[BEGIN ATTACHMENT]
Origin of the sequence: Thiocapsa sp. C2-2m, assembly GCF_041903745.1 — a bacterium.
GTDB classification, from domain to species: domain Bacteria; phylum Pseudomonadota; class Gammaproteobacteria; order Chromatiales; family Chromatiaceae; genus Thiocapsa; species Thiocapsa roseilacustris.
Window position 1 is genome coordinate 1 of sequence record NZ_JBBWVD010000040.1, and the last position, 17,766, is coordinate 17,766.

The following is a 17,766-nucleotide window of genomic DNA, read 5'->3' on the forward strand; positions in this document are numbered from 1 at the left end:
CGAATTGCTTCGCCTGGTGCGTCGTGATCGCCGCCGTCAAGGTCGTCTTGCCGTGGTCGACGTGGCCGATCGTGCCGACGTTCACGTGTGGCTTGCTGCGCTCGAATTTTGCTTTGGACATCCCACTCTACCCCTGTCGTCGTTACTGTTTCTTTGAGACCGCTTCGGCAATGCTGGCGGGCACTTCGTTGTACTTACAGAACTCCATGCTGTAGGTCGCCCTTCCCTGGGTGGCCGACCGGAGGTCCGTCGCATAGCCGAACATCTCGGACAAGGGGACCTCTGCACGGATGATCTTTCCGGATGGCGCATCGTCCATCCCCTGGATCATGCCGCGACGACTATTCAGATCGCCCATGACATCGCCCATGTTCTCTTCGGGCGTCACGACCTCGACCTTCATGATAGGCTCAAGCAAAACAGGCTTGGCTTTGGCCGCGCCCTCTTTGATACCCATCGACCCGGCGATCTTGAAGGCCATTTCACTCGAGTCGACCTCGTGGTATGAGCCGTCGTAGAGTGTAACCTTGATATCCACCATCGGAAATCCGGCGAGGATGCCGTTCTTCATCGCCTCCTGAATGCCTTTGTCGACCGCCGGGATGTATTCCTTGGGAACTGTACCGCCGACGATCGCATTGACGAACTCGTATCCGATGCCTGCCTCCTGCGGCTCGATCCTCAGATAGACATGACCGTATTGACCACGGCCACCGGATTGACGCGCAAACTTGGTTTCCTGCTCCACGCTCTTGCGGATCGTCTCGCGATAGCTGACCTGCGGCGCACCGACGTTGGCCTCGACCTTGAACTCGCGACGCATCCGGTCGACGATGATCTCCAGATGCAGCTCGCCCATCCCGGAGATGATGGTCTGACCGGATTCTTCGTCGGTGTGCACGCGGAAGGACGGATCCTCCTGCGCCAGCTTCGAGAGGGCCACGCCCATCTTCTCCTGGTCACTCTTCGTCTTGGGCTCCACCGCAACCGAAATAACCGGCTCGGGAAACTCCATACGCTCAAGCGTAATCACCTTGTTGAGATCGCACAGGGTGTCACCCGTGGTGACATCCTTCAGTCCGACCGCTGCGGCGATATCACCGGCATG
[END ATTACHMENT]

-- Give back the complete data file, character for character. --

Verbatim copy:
Origin of the sequence: Thiocapsa sp. C2-2m, assembly GCF_041903745.1 — a bacterium.
GTDB classification, from domain to species: domain Bacteria; phylum Pseudomonadota; class Gammaproteobacteria; order Chromatiales; family Chromatiaceae; genus Thiocapsa; species Thiocapsa roseilacustris.
Window position 1 is genome coordinate 1 of sequence record NZ_JBBWVD010000040.1, and the last position, 17,766, is coordinate 17,766.

The following is a 17,766-nucleotide window of genomic DNA, read 5'->3' on the forward strand; positions in this document are numbered from 1 at the left end:
CGAATTGCTTCGCCTGGTGCGTCGTGATCGCCGCCGTCAAGGTCGTCTTGCCGTGGTCGACGTGGCCGATCGTGCCGACGTTCACGTGTGGCTTGCTGCGCTCGAATTTTGCTTTGGACATCCCACTCTACCCCTGTCGTCGTTACTGTTTCTTTGAGACCGCTTCGGCAATGCTGGCGGGCACTTCGTTGTACTTACAGAACTCCATGCTGTAGGTCGCCCTTCCCTGGGTGGCCGACCGGAGGTCCGTCGCATAGCCGAACATCTCGGACAAGGGGACCTCTGCACGGATGATCTTTCCGGATGGCGCATCGTCCATCCCCTGGATCATGCCGCGACGACTATTCAGATCGCCCATGACATCGCCCATGTTCTCTTCGGGCGTCACGACCTCGACCTTCATGATAGGCTCAAGCAAAACAGGCTTGGCTTTGGCCGCGCCCTCTTTGATACCCATCGACCCGGCGATCTTGAAGGCCATTTCACTCGAGTCGACCTCGTGGTATGAGCCGTCGTAGAGTGTAACCTTGATATCCACCATCGGAAATCCGGCGAGGATGCCGTTCTTCATCGCCTCCTGAATGCCTTTGTCGACCGCCGGGATGTATTCCTTGGGAACTGTACCGCCGACGATCGCATTGACGAACTCGTATCCGATGCCTGCCTCCTGCGGCTCGATCCTCAGATAGACATGACCGTATTGACCACGGCCACCGGATTGACGCGCAAACTTGGTTTCCTGCTCCACGCTCTTGCGGATCGTCTCGCGATAGCTGACCTGCGGCGCACCGACGTTGGCCTCGACCTTGAACTCGCGACGCATCCGGTCGACGATGATCTCCAGATGCAGCTCGCCCATCCCGGAGATGATGGTCTGACCGGATTCTTCGTCGGTGTGCACGCGGAAGGACGGATCCTCCTGCGCCAGCTTCGAGAGGGCCACGCCCATCTTCTCCTGGTCACTCTTCGTCTTGGGCTCCACCGCAACCGAAATAACCGGCTCGGGAAACTCCATACGCTCAAGCGTAATCACCTTGTTGAGATCGCACAGGGTGTCACCCGTGGTGACATCCTTCAGTCCGACCGCTGCGGCGATATCACCGGCATG